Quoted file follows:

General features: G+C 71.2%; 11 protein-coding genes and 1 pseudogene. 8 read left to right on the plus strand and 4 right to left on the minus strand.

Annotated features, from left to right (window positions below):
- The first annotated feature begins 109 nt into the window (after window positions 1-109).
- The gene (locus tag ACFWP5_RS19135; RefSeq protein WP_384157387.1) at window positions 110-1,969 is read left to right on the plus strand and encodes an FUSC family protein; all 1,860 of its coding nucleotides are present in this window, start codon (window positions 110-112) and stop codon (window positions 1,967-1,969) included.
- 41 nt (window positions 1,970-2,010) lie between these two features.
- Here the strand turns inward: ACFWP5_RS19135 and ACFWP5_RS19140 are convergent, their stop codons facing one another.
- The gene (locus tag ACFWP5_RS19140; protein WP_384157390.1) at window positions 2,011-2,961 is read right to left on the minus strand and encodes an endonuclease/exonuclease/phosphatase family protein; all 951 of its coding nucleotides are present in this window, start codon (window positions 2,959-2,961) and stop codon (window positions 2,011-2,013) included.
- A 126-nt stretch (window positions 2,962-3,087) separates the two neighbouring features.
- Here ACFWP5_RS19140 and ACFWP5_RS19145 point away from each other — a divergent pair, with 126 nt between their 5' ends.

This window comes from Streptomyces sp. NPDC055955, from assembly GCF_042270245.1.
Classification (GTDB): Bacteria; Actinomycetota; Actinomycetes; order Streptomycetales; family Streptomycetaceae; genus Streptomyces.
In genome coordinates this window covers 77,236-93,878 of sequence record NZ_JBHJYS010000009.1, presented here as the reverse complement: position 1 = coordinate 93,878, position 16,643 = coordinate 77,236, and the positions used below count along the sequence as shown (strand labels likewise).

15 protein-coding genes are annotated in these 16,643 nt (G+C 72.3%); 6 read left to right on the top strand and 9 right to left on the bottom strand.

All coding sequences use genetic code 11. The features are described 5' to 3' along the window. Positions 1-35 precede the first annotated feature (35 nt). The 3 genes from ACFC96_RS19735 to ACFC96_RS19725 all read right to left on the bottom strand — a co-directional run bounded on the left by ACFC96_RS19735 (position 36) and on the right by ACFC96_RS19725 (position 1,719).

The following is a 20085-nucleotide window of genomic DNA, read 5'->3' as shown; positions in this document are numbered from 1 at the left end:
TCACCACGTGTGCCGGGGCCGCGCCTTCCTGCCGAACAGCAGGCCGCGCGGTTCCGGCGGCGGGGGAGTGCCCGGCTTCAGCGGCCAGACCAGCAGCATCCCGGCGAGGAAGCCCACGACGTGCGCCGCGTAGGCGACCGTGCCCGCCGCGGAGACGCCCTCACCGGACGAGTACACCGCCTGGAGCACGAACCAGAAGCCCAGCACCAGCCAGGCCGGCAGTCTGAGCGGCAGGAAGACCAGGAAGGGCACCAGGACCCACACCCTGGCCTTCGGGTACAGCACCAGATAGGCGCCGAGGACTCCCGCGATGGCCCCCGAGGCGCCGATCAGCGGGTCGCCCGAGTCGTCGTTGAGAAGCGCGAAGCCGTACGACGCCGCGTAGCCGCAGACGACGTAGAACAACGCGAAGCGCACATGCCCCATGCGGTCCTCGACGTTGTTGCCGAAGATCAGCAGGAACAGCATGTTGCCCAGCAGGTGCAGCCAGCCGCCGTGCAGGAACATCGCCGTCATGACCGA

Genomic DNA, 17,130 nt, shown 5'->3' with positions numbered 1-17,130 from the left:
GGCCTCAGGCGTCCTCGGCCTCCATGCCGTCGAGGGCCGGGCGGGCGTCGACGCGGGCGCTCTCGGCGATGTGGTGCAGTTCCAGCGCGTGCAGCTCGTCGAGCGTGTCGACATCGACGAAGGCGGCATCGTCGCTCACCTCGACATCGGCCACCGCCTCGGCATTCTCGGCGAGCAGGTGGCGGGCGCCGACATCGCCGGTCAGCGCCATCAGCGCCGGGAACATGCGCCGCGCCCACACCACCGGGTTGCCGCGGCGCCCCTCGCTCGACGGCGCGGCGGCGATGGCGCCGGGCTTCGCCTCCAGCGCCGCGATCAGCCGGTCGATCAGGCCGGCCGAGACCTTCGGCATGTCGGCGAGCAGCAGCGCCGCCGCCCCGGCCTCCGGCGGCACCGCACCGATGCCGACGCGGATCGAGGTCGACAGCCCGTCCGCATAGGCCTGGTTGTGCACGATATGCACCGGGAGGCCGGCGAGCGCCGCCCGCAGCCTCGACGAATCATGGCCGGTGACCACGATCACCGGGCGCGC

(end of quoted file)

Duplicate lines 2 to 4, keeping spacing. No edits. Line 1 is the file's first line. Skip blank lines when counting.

Annotated features, from left to right (window positions below):
- The first annotated feature begins 109 nt into the window (after window positions 1-109).
- The gene (locus tag ACFWP5_RS19135; RefSeq protein WP_384157387.1) at window positions 110-1,969 is read left to right on the plus strand and encodes an FUSC family protein; all 1,860 of its coding nucleotides are present in this window, start codon (window positions 110-112) and stop codon (window positions 1,967-1,969) included.